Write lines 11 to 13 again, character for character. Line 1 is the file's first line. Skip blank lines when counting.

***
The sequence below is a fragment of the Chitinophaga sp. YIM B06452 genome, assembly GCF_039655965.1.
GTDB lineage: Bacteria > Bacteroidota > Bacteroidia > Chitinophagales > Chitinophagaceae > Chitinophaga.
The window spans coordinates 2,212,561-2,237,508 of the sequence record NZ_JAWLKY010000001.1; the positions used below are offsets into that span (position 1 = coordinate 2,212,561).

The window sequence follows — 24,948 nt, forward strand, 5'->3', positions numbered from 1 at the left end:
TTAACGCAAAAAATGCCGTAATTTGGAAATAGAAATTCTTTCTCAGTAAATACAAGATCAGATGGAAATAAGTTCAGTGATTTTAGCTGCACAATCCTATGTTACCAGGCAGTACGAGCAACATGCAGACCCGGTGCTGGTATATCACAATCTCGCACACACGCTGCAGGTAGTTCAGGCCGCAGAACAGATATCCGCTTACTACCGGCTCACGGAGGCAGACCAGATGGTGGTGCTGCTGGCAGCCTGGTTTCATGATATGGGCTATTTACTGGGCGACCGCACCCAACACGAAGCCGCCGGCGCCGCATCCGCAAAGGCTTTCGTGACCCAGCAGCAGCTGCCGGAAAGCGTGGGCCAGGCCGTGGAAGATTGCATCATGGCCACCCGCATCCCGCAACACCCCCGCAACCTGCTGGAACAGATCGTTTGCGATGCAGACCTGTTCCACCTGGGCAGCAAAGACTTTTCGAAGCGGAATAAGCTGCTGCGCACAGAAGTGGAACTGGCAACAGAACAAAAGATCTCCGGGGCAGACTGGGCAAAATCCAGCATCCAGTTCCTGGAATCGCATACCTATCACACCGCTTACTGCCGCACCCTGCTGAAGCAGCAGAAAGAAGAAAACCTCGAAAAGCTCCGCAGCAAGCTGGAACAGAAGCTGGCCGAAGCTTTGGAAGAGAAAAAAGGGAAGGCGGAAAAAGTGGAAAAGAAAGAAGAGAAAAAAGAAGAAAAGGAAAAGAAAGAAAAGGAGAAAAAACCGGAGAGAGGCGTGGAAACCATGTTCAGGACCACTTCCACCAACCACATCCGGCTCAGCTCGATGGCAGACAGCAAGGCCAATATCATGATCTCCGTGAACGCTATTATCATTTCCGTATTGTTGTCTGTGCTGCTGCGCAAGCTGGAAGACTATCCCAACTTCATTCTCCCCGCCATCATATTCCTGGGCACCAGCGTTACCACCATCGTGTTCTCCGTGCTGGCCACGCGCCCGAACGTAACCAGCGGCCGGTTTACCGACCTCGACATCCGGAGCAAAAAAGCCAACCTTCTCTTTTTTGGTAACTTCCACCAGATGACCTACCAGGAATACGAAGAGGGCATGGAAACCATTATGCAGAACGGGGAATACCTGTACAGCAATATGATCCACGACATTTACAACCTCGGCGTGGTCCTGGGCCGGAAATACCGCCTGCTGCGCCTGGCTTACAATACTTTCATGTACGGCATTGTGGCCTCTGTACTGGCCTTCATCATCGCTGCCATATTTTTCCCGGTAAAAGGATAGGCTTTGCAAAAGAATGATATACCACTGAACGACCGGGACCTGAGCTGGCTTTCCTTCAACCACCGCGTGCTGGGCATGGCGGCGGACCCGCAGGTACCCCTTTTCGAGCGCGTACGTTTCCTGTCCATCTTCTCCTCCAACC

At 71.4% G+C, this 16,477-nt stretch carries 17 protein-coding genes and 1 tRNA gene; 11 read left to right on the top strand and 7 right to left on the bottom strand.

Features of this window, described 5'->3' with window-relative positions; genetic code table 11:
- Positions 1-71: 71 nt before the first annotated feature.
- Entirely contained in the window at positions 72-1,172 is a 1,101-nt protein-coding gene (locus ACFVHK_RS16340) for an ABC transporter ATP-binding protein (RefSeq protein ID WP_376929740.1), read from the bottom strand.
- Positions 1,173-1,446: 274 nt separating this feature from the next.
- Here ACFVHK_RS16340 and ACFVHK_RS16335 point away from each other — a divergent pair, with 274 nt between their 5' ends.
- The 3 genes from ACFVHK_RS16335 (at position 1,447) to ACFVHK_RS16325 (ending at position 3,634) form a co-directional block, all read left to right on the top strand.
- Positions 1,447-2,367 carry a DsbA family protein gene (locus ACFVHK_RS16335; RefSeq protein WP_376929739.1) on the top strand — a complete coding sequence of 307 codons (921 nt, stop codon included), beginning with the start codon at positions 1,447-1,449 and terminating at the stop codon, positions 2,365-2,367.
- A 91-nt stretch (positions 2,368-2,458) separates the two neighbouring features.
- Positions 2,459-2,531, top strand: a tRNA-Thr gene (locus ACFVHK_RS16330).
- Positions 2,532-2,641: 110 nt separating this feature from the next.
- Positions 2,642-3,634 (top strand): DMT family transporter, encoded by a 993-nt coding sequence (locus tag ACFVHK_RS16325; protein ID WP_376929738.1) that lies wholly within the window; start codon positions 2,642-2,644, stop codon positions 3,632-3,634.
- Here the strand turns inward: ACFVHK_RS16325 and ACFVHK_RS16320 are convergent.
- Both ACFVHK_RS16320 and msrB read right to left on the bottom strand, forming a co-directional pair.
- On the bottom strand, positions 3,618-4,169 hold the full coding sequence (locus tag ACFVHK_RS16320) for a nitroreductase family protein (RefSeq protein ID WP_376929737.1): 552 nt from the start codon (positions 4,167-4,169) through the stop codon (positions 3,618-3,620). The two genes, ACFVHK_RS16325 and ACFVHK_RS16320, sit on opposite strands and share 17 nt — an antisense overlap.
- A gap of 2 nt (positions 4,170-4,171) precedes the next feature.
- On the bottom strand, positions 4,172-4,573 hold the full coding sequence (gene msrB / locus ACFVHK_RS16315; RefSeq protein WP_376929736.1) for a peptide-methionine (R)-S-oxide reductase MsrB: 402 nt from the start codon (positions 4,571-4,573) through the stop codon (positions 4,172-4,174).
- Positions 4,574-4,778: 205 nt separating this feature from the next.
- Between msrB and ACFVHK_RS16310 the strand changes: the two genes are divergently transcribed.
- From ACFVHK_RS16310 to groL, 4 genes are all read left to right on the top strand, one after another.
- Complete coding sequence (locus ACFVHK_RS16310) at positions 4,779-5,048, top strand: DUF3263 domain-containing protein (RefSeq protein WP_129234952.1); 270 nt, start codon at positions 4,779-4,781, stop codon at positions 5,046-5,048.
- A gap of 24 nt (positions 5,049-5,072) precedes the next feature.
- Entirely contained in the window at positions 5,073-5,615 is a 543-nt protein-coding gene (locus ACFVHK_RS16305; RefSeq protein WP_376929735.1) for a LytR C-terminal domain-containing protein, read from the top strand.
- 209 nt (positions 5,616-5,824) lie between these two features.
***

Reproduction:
- Here ACFVHK_RS16340 and ACFVHK_RS16335 point away from each other — a divergent pair, with 274 nt between their 5' ends.
- The 3 genes from ACFVHK_RS16335 (at position 1,447) to ACFVHK_RS16325 (ending at position 3,634) form a co-directional block, all read left to right on the top strand.
- Positions 1,447-2,367 carry a DsbA family protein gene (locus ACFVHK_RS16335; RefSeq protein WP_376929739.1) on the top strand — a complete coding sequence of 307 codons (921 nt, stop codon included), beginning with the start codon at positions 1,447-1,449 and terminating at the stop codon, positions 2,365-2,367.